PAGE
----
In Defense of Doping at the Tour de France
His ascension was nothing short of miraculous. His tenacity incredible. His rugged all-American good looks and Texas-born swagger combined to polarize public opinion of him: you either loved or hated Lance Armstrong.
I did neither. I’ve always had an affinity for the underdog, so I found myself betting on rivals Ullrich, Basso, and Vinokourov. But Armstrong himself was something of a scrappy underdog who earned my respect; I mean, the man had kicked cancer to the curb and gone on to a brilliant athletic career.
But love him or hate him, more than anything in the history of US cycling, Armstrong’s hero status boosted interest in the sport. The US Postal team fired up both national pride and interest in road cycling as an amateur sport. Road bike sales surged as the number of cycling enthusiasts increased by millions.
I was one of those millions. I fell in love with road racing the minute I entered a local amateur circuit race. I joined a team, trained religiously, and hired a coach. I even went so far as to get my USAC Coaching Level 1 certification. I found myself driving to San Francisco with my teammates to chase the Tour of California around, scribbling messages for Leipheimer and Voigt on the rolling roadways of Santa Rosa.
I had never been into spectator sports but I began meeting up with a group of die-hard TdF fans at the local french café to watch Le Tour on a big screen TV. For three weeks every July, our tribe would arrive, clad in sweaty lycra, our bikes leaning in piles against street signs on the sidewalk as we sipped coffee and nibbled flaky croissants while watching the race. What was it that made us sit transfixed, year after year, watching a sport which—let’s face it—is really not that exciting to look at?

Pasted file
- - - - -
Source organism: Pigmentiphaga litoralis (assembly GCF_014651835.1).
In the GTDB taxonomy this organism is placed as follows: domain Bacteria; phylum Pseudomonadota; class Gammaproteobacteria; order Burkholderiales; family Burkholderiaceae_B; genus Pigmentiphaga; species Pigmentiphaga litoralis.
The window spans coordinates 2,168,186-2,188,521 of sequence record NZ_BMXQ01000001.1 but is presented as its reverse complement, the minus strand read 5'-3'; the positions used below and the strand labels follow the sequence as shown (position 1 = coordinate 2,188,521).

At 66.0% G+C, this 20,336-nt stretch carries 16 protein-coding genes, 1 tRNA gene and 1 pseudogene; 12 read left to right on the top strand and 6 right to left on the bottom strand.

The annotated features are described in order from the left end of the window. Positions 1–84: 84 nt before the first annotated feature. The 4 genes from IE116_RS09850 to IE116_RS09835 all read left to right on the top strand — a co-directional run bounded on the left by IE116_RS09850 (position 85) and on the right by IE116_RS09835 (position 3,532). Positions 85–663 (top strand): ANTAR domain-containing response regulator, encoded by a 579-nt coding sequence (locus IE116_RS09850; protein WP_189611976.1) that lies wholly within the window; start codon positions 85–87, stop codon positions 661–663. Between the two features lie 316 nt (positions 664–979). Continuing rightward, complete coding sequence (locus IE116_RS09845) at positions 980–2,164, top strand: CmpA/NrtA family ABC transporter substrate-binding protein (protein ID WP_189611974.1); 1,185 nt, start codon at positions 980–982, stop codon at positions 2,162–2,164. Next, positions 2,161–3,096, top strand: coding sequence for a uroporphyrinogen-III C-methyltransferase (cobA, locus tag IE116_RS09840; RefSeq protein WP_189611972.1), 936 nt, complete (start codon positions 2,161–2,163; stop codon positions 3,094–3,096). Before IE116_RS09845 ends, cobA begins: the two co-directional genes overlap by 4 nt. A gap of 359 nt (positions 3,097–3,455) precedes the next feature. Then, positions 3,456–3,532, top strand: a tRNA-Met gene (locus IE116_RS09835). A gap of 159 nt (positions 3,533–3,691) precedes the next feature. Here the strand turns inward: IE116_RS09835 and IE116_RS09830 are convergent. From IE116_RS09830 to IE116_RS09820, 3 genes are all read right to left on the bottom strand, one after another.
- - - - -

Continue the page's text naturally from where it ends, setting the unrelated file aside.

Endurance races like the TdF don’t typify the American notion of “sport” which usually features broadly-shouldered, muscle-bound big dudes either playing ballsports or engaging in some gladiator-type stand-off like boxing or MMA. Pro cyclists don't look like athletes the way we've been trained to think about athleticism. What these skinny, lycra-clad dudes with shaved legs can do with a bike looks subtle, boring even; in reality bike racing is anything but.
So when the doping scandals erupted and pro after pro fell from grace—Armstrong falling hardest of all, being stripped of seven Tour de France titles and facing a lifetime ban—interest in the sport fell too. As interest fell, sales fell. The local race series became a ghost of its former self.
Millennials are not flocking to cycling as a sport the way Gen Xers did. In general, cycling fans all say the same thing: everyone dopes. After all, if your competition is doing it, how else can you be competitive?
It's been a few years since my last road race. I’ve traded my 700c’s for 650b’s in hot pursuit of hero dirt, rock gardens and sweet jumps. But there’s a part of me that still wants to love the Tour and road riding; there is so much history and culture around this annual event that I hate to see it tarnished by doping. Perhaps cynicism is justified, but it still tastes bitter.
Yes, doping sucks, but what sucks even more is giving up something you love because of other people’s bad behavior.
That's why I've decided if you can’t beat ‘em you might as well join ‘em. This year I’m going to enhance my performance—or at least my visibility—as an 100% human-powered athlete, through doping. Sock doping, that is. Better living through textiles.
This week I returned to the French bakery to watch le Tour, partly to see what Cavendish and Sagan could do, but partly to see if the old crew would be there. There were a handful of old-timers, sipping tiny espressos, munching sugary beignets, eyes fixed on the big screen, collective sighs on every crash, and triumphant cheers at the finish.
Maybe we're an anachronistic bunch, but together we carry the torch—for tradition, for competition, for skinny dudes in stretchy pants, pedaling their asses off, trying to perform well in one of the world's most grueling events. This July—like every July—we gather together for three weeks—as best friends, as comrades, and fans and as cyclists. We catch up on what's happened the other 49 weeks of the year in between races. And this year, and I hope every year forward, as a symbol of riding clean we sport our dopest socks.
Join the sock doping party! Follow us on Facebook and Instagram and tag @cyclonebicyclesupply #dopesocks on your favorite sock doping examples. At the conclusion of the Tour we’ll choose our favorites and send the winners some dope socks to add to your performance-enhancing wardrobe.